As I start another new month, still in lockdown, I was reflecting on the journey of Ellen Elizabeth.
The start of an ideaI can take it back to the start of this year, or 2013, but I suppose it started when I was in high school and watched The House of Eliott. It was less the drama I was interested in, and more the fashion - admittedly it was the glamorous 1920s era of fashion - and the process of designing and fabulous construction I found exciting. It was the reason I went to fashion college.
And then in the early 2010s, off the back off a brilliant trip to China to meet with possible suppliers and manufacturers, I moved into design mode and Ellen Elizabeth was born.
Fits and starts
And the ideas were big - the designs were big and the range was big with lots of prints, and lots of capital needed. I wanted silks and gorgeous print clashes. It was a range - a full range with multi-colourways.
Perfect blue chrysanthemums
A little art nouveau
A draped dress in three colourways
I still love this - it was going to be embroidered and sequinned on a dress
Flamingos! This was designed for the lining
Commonsense prevailed, and I shelved the ideas because of the amount of capital needed, and slightly intimidated about dealing with overseas production.
And I remember, while I shelved that particular iteration, the idea for Ellen Elizabeth still bubbled away, but I needed to find a way to make it sustainable and still true to me.
Then a few years I played around again with the idea, with a slightly different iteration. Just accessories, and over the top with colour and beading and sequins.
Neckpieces. In the new iteration, there's still neckpieces, just not quite like this.
I am unashamedly still enamoured by the checkerboard.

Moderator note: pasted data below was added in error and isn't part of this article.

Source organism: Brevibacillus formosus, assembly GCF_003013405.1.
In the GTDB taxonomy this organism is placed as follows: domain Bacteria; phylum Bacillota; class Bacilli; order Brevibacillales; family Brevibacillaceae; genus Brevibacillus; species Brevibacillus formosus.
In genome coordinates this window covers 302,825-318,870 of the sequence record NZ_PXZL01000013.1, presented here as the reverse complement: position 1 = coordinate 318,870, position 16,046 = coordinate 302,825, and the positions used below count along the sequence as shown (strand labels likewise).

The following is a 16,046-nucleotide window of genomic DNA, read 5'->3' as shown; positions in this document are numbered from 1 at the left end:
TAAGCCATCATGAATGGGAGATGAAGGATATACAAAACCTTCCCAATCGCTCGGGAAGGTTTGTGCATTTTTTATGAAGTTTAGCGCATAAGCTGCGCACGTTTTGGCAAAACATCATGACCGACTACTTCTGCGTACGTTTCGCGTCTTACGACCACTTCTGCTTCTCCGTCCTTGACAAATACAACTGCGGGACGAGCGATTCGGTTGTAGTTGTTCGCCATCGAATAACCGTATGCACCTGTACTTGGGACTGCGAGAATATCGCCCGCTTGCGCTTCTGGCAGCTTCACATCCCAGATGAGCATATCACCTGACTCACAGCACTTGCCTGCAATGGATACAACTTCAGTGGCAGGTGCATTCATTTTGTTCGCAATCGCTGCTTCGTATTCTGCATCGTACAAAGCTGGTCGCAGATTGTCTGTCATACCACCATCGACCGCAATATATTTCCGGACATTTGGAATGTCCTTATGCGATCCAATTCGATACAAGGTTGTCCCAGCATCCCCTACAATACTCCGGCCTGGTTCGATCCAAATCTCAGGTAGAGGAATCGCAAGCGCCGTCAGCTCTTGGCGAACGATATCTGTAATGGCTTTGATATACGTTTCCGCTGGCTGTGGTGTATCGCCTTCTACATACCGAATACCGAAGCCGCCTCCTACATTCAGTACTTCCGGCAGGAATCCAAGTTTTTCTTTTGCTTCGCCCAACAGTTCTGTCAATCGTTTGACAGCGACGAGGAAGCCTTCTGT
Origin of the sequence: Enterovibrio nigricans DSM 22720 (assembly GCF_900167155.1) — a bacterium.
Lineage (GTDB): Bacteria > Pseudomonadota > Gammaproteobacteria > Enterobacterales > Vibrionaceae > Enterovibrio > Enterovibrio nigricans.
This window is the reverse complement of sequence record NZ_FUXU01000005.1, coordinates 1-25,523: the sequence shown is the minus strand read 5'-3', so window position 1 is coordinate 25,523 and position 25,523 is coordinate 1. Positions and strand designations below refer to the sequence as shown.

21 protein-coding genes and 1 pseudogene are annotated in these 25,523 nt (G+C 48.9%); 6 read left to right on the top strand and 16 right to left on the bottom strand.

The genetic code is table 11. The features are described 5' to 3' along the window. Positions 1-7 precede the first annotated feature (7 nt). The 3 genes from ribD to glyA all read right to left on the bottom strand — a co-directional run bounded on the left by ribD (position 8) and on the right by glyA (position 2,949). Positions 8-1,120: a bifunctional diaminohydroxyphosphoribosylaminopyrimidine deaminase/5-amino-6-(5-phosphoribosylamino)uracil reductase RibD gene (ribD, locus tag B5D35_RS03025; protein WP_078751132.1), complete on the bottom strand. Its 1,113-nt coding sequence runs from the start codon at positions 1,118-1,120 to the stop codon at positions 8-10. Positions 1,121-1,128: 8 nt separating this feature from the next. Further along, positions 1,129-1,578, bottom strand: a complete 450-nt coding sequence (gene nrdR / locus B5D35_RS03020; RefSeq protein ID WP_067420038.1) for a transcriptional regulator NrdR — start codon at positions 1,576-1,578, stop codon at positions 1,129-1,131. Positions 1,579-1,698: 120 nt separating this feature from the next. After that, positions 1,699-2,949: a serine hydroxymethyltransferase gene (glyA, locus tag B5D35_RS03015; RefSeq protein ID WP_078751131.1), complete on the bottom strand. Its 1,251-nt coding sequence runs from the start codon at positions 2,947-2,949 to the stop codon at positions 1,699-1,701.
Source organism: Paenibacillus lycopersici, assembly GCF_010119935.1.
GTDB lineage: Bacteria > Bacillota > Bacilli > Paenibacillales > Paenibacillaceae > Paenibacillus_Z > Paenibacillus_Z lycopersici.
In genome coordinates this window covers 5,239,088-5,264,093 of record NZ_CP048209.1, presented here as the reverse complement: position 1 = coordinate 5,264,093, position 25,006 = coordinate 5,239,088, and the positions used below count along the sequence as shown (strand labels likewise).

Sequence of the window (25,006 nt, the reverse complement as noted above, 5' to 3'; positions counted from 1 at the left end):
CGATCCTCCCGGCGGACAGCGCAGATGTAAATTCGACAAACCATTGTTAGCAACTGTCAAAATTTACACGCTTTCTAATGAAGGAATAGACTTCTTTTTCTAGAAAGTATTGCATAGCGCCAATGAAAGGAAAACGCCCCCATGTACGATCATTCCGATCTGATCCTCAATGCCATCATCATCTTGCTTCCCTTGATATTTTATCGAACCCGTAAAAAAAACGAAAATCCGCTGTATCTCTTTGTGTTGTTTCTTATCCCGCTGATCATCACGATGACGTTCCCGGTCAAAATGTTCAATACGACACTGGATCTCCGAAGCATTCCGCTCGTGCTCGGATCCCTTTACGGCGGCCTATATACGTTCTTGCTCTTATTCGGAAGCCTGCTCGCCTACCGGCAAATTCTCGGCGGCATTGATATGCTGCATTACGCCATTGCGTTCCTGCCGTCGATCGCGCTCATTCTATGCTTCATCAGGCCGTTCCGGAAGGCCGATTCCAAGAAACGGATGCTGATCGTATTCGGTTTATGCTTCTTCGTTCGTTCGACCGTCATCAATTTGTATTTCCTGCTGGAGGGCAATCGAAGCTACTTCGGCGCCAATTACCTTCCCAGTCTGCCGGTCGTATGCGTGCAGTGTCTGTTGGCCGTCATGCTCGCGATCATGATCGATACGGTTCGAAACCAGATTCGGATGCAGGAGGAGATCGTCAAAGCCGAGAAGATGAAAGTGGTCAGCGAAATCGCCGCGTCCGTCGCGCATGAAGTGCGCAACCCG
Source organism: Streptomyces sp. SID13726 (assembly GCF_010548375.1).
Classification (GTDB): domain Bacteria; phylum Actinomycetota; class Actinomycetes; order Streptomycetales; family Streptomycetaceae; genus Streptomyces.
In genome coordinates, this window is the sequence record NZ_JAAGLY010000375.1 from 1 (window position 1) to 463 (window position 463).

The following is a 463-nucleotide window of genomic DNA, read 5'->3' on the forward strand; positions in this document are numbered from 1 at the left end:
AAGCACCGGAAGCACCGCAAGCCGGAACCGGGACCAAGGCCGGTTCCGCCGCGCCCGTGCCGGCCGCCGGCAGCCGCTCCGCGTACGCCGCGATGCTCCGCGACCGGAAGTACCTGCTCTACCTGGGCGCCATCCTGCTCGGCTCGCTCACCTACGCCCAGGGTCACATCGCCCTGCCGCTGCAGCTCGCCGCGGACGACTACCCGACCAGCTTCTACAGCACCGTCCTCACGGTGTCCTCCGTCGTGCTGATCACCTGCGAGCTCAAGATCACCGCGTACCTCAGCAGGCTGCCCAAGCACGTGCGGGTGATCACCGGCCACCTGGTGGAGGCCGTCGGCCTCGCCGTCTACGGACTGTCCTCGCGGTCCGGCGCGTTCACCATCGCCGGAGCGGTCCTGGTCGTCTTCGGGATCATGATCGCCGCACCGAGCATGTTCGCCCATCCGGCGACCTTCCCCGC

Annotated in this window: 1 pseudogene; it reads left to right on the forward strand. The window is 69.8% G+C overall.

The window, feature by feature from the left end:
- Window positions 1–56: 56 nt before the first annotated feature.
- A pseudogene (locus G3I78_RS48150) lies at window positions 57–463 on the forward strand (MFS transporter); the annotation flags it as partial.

Still me, but maybe a little too narrow, and trying to find the right partner for production was tough. So again, I parked the idea.
But it kept percolating, and I was getting closer to what I wanted.
I didn’t want to extend my financial position too far. I didn’t want to feel I was a slave to a big label.
I wanted to use fabrics of my own designs. I wanted to test the market with small runs. I wanted layers of colour and texture. I wanted to work with great suppliers. I wanted to build a great community with customers and people who the designs resonate with.
I wanted small ranges, maybe not even whole ranges. And inspired by brands and people like Kholo, ShiloLydia, Par Moi and of course Pamela Easton I realised I could dump the traditional view of a ‘range’ I had been taught when I studied because people were willing to buy from micro-labels without needed 12+ pieces in a range, who didn’t need everything to be perfect and polished and fill a whole wardrobe from a single brand.
Because who does that anyway?!
Most of us magpie our way through life - collecting a little bit from here and there, both online and from mainstream and boutique stores. Although, admittedly in the last two years there’s been more online and less tactile in store experiences.
The art at the heart
In the last few years I realised I didn’t just want to create graphics for the fabrics, but use my art as the centre of the fabric prints and colour ways.
And this also meant I could play with my art - I didn’t have to find one perfect style and keep pushing it.
Each drop didn’t just have to be a different set of colours, I could have fun with style and brushstrokes and colour.
And so the Vignette was born.
So here I am, starting the idea again in a slightly different way. Moving forward slowly with Ellen Elizabeth and hoping to maintain momentum to launch in the second half of 2022.
I am investing in my idea, refreshing my long along acquired knowledge by signing up for a mentoring and launchpad program with Sample Room.
I am building a lovely list of experts and cheerleaders who can be a source of wisdom when I need it.
I probably more important than all of that, I am being kind to myself about what I can accomplish, and how I can accomplish it. Because the times, they are still unprecedented.
- October 2022